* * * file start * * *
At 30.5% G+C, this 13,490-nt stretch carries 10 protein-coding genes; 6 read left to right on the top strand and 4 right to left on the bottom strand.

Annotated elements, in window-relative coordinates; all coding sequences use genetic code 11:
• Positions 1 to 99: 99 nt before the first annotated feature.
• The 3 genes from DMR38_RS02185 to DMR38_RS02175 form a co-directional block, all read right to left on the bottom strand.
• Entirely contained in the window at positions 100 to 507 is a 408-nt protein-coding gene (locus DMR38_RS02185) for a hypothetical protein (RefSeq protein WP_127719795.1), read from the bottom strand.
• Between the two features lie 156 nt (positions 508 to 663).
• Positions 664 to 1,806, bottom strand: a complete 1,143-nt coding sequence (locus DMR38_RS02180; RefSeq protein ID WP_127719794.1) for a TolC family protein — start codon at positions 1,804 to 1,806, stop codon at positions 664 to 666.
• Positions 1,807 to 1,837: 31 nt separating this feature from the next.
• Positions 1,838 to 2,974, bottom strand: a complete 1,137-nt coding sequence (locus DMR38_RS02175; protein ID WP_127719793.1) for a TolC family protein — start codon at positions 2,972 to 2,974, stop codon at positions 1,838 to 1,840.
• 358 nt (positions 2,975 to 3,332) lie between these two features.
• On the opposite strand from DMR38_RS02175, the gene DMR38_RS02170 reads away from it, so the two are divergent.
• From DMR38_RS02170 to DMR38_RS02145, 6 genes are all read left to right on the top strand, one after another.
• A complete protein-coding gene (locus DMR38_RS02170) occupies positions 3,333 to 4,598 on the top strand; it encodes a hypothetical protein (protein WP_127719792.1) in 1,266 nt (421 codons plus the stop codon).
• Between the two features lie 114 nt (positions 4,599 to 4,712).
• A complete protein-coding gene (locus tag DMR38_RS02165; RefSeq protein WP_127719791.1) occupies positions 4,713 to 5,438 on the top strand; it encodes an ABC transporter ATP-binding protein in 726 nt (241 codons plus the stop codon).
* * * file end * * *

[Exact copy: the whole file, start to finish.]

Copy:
At 30.5% G+C, this 13,490-nt stretch carries 10 protein-coding genes; 6 read left to right on the top strand and 4 right to left on the bottom strand.

Annotated elements, in window-relative coordinates; all coding sequences use genetic code 11:
• Positions 1 to 99: 99 nt before the first annotated feature.
• The 3 genes from DMR38_RS02185 to DMR38_RS02175 form a co-directional block, all read right to left on the bottom strand.
• Entirely contained in the window at positions 100 to 507 is a 408-nt protein-coding gene (locus DMR38_RS02185) for a hypothetical protein (RefSeq protein WP_127719795.1), read from the bottom strand.
• Between the two features lie 156 nt (positions 508 to 663).
• Positions 664 to 1,806, bottom strand: a complete 1,143-nt coding sequence (locus DMR38_RS02180; RefSeq protein ID WP_127719794.1) for a TolC family protein — start codon at positions 1,804 to 1,806, stop codon at positions 664 to 666.
• Positions 1,807 to 1,837: 31 nt separating this feature from the next.
• Positions 1,838 to 2,974, bottom strand: a complete 1,137-nt coding sequence (locus DMR38_RS02175; protein ID WP_127719793.1) for a TolC family protein — start codon at positions 2,972 to 2,974, stop codon at positions 1,838 to 1,840.
• 358 nt (positions 2,975 to 3,332) lie between these two features.
• On the opposite strand from DMR38_RS02175, the gene DMR38_RS02170 reads away from it, so the two are divergent.
• From DMR38_RS02170 to DMR38_RS02145, 6 genes are all read left to right on the top strand, one after another.
• A complete protein-coding gene (locus DMR38_RS02170) occupies positions 3,333 to 4,598 on the top strand; it encodes a hypothetical protein (protein WP_127719792.1) in 1,266 nt (421 codons plus the stop codon).
• Between the two features lie 114 nt (positions 4,599 to 4,712).
• A complete protein-coding gene (locus tag DMR38_RS02165; RefSeq protein WP_127719791.1) occupies positions 4,713 to 5,438 on the top strand; it encodes an ABC transporter ATP-binding protein in 726 nt (241 codons plus the stop codon).